The Death Of Ellen Maria Allen

Although the Jack the Ripper murders occurred in the autumn of 1888, there were several deaths of women in the district that, when reading about them, do have certain similarities with the Whitechapel murders victims.

Indeed, there were several inquests that were remarkably similar in what was said about the victims to what would later be said about the likes of Emma Smith and Martha Tabram.

The East London Observer Saturday 11th September 1886:-

SUPPOSED DEATH PROM ILL-USAGE

On Wednesday morning, Mr. George Collier, deputy coroner for East Middlesex, held an inquest at the Weaver’s Arms Tavern, Baker’s-row, on the body of Ellen Maria Allen, aged 30, a widow and an unfortunate.

HER MOTHER’S TESTIMONY

Mary Ann White, the mother of the deceased, said that she saw the deceased on the 19th of June, at White’s Row, where she was living. She was then in her usual health.

On the 5th of August, the witness saw the deceased in the Whitechapel Infirmary, and she was then very bad.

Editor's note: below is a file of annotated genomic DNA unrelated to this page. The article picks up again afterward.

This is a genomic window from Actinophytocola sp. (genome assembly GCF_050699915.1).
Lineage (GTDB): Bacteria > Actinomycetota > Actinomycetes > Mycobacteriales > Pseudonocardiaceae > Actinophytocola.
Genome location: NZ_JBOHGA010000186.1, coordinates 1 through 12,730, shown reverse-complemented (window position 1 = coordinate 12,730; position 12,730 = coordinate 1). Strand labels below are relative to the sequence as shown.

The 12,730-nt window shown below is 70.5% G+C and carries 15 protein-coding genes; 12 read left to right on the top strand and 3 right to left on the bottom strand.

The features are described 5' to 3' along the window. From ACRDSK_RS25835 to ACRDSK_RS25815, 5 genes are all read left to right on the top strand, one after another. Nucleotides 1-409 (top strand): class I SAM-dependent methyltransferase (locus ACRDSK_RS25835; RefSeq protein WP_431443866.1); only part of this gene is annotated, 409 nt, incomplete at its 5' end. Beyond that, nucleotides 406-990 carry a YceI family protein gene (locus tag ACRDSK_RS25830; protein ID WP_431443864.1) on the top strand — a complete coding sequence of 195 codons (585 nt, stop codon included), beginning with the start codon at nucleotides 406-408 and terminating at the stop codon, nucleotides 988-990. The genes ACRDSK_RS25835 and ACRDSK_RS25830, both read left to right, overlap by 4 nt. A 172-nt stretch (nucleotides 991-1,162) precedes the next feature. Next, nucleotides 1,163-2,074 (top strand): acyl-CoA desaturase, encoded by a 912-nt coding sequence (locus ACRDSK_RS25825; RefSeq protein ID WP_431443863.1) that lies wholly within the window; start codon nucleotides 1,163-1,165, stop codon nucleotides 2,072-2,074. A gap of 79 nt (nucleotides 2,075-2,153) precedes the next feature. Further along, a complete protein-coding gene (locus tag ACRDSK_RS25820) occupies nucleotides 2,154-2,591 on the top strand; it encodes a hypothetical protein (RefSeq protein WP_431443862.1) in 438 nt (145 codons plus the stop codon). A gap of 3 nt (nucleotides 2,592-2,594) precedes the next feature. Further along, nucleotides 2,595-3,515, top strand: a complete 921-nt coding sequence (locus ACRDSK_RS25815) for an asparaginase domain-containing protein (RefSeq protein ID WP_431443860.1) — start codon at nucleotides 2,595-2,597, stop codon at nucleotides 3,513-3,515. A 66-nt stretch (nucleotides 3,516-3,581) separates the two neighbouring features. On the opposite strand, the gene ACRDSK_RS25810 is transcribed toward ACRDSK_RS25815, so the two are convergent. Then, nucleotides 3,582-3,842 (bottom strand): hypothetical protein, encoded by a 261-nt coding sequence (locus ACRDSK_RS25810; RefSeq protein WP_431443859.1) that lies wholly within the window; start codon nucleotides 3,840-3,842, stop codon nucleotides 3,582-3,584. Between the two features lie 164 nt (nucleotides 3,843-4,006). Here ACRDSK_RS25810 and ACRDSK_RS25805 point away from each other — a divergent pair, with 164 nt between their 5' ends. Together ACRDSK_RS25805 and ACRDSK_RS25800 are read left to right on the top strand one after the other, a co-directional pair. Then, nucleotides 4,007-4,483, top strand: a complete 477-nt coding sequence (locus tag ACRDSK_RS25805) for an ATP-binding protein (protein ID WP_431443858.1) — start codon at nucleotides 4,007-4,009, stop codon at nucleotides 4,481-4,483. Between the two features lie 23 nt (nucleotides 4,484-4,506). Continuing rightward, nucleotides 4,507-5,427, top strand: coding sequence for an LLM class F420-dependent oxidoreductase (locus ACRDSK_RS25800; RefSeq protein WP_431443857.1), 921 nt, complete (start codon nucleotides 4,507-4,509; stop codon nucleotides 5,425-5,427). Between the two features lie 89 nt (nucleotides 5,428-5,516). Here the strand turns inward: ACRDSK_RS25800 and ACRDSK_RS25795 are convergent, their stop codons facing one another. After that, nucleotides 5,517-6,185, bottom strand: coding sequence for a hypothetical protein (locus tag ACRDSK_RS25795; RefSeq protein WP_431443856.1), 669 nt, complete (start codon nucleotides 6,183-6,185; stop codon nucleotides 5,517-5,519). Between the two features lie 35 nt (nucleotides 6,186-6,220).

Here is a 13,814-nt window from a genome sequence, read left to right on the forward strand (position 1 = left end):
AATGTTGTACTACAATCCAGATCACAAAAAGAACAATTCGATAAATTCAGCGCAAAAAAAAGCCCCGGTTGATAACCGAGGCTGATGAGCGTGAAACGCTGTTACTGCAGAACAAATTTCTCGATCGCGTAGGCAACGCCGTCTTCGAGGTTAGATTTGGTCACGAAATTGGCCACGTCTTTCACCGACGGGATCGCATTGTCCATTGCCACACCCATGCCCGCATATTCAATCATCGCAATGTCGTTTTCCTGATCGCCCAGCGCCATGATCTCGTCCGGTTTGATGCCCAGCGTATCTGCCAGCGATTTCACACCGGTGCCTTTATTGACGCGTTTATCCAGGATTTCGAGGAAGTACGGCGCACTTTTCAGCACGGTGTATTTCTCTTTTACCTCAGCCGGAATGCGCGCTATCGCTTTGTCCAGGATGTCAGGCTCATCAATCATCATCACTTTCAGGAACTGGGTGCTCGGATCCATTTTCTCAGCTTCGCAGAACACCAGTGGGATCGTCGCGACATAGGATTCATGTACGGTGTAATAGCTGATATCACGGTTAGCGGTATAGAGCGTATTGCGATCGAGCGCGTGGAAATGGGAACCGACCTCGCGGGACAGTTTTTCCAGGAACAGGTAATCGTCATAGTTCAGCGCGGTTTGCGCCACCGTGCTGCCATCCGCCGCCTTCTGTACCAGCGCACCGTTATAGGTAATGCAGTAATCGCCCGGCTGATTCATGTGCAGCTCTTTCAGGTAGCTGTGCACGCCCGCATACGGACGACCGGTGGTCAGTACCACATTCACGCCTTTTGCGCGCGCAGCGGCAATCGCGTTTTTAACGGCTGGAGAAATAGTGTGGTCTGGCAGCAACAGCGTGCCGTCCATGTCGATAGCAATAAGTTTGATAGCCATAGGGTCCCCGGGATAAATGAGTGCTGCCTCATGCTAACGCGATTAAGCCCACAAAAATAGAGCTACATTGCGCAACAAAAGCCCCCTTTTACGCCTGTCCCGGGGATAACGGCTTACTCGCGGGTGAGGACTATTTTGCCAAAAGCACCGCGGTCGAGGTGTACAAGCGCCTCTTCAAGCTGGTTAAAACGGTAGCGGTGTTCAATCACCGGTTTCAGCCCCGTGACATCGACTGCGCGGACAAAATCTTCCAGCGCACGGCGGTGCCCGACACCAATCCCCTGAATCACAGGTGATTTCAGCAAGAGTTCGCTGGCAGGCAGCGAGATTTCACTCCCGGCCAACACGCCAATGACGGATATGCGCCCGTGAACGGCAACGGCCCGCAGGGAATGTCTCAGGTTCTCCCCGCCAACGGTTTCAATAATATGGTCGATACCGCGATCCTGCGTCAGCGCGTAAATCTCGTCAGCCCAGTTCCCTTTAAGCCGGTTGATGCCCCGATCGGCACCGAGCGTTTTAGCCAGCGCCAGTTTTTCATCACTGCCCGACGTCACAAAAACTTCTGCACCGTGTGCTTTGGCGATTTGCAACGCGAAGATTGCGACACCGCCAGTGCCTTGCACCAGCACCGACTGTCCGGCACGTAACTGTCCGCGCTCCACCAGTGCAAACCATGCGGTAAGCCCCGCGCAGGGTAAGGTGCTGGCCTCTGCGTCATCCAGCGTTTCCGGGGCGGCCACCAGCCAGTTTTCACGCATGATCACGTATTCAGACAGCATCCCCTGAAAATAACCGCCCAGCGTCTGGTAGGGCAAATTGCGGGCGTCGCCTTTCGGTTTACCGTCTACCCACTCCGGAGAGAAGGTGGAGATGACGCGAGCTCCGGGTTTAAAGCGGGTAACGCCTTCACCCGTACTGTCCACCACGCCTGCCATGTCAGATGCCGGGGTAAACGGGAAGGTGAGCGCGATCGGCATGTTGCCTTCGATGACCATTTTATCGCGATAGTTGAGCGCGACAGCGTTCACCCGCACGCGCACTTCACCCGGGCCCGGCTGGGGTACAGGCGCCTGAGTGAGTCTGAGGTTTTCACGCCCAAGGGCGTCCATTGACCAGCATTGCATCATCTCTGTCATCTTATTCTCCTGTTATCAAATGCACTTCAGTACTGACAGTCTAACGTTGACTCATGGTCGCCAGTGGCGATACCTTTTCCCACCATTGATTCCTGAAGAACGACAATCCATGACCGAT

Witness saw her several times up to Wednesday last, but she never complained of having met with any ill-usage. She was of very intemperate habits.

A view along Whites Row taken in January 2016.
White’s Row, January 2016

ALICE ELLISON’S EVIDENCE

Alice Ellison, deputy of a common lodging house, White’s-row, said that the deceased had been lodging with her for the last eighteen months.

A short time back she complained of being knocked about by a man whom she did not know.

The deceased was of very intemperate habits, and when she complained of being knocked about she was not sober.

The deceased was admitted to the infirmary on the 10th ult.

THE NURSE’S TESTIMONY

Laura Stacey, a nurse at the Whitechapel Infirmary, said that the deceased was admitted on the 10th ult., in a very destitute condition.

She was also very ill and she complained of pains in her side, which she said were caused by being ill-used. She died on Sunday last.

DR. WHITFIELD’S EVIDENCE

Dr. D. W. Whitfield, assistant medical officer at the infirmary, said that when the deceased was admitted, she was suffering from difficulty in breathing.

The deceased complained of ill usage.

He had made a post-mortem examination and he had found that the deceased had pleurisy, which possibly would be brought on by ill usage.

The cause of death was disease of the lungs, which might be produced by violence.

Her death was accelerated by drink.

The jury returned a verdict in accordance with the medical evidence.